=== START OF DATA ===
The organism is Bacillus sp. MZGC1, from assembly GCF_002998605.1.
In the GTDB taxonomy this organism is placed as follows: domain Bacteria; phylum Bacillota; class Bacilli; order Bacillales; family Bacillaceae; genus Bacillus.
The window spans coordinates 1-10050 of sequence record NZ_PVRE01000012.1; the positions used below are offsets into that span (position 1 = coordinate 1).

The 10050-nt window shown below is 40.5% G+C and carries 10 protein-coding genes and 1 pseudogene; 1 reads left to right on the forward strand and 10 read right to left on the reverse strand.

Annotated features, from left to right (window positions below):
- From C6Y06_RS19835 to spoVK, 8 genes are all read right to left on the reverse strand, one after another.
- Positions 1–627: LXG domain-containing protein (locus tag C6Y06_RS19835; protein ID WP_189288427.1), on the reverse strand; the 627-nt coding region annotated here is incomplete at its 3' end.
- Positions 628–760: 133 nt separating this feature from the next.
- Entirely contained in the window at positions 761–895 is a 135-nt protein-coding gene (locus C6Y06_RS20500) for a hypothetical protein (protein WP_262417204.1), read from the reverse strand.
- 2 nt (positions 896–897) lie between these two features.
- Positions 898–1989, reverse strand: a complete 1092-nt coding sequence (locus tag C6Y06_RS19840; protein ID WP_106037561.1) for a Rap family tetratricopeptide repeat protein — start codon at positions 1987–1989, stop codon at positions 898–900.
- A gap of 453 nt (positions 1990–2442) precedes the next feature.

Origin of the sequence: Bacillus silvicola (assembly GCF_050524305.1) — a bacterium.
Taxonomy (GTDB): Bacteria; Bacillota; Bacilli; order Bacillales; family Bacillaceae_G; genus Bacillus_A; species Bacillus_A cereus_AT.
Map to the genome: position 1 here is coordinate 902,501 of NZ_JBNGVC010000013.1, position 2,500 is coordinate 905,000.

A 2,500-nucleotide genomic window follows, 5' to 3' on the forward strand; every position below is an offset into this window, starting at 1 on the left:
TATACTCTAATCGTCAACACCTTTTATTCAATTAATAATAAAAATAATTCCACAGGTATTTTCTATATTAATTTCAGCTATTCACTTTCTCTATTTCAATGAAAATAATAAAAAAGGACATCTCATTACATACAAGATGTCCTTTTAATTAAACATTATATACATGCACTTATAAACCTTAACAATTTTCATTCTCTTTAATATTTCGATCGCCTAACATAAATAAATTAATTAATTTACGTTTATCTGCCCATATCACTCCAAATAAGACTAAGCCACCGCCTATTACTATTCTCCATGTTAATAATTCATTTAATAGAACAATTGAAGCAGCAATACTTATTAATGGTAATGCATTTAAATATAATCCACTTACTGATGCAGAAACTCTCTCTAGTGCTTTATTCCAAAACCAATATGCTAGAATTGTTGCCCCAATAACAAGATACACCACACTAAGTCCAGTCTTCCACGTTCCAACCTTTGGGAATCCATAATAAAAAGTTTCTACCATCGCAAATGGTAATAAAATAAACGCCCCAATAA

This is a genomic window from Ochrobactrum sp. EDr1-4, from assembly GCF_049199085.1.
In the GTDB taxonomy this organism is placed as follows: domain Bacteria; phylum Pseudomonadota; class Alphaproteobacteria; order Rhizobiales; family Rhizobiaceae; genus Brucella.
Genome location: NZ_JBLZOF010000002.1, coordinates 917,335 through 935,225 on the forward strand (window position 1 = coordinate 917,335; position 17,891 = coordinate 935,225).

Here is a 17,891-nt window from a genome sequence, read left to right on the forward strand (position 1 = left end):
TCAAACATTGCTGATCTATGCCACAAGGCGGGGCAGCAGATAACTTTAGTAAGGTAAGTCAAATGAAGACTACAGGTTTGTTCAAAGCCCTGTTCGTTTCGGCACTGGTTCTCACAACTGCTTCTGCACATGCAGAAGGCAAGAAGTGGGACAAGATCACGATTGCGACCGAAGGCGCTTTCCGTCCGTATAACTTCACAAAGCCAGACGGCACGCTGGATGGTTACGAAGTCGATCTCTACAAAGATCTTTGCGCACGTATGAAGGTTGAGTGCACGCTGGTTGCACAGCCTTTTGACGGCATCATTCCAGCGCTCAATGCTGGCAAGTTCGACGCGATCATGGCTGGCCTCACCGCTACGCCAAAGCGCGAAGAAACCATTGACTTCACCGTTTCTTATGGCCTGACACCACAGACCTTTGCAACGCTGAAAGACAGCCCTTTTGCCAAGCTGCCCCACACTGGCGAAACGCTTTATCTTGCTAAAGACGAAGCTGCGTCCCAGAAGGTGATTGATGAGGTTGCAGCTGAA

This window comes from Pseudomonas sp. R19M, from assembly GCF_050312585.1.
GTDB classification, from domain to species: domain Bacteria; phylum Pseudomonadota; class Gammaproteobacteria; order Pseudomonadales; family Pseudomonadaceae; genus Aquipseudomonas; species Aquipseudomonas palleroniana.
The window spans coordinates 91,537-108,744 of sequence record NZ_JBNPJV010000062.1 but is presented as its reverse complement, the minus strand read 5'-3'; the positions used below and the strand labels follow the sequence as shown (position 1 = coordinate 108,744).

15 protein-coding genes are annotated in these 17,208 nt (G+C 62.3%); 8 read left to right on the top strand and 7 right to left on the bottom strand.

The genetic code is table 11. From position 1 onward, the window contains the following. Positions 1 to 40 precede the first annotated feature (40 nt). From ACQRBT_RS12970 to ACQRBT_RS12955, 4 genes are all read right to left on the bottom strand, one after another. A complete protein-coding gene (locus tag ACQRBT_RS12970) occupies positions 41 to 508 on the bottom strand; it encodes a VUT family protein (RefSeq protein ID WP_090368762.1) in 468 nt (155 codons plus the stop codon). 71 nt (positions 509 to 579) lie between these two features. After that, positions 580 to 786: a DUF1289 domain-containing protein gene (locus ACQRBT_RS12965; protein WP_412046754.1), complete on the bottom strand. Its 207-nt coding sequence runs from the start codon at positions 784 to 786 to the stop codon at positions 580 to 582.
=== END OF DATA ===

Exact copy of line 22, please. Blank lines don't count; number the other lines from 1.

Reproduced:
TCAAACATTGCTGATCTATGCCACAAGGCGGGGCAGCAGATAACTTTAGTAAGGTAAGTCAAATGAAGACTACAGGTTTGTTCAAAGCCCTGTTCGTTTCGGCACTGGTTCTCACAACTGCTTCTGCACATGCAGAAGGCAAGAAGTGGGACAAGATCACGATTGCGACCGAAGGCGCTTTCCGTCCGTATAACTTCACAAAGCCAGACGGCACGCTGGATGGTTACGAAGTCGATCTCTACAAAGATCTTTGCGCACGTATGAAGGTTGAGTGCACGCTGGTTGCACAGCCTTTTGACGGCATCATTCCAGCGCTCAATGCTGGCAAGTTCGACGCGATCATGGCTGGCCTCACCGCTACGCCAAAGCGCGAAGAAACCATTGACTTCACCGTTTCTTATGGCCTGACACCACAGACCTTTGCAACGCTGAAAGACAGCCCTTTTGCCAAGCTGCCCCACACTGGCGAAACGCTTTATCTTGCTAAAGACGAAGCTGCGTCCCAGAAGGTGATTGATGAGGTTGCAGCTGAA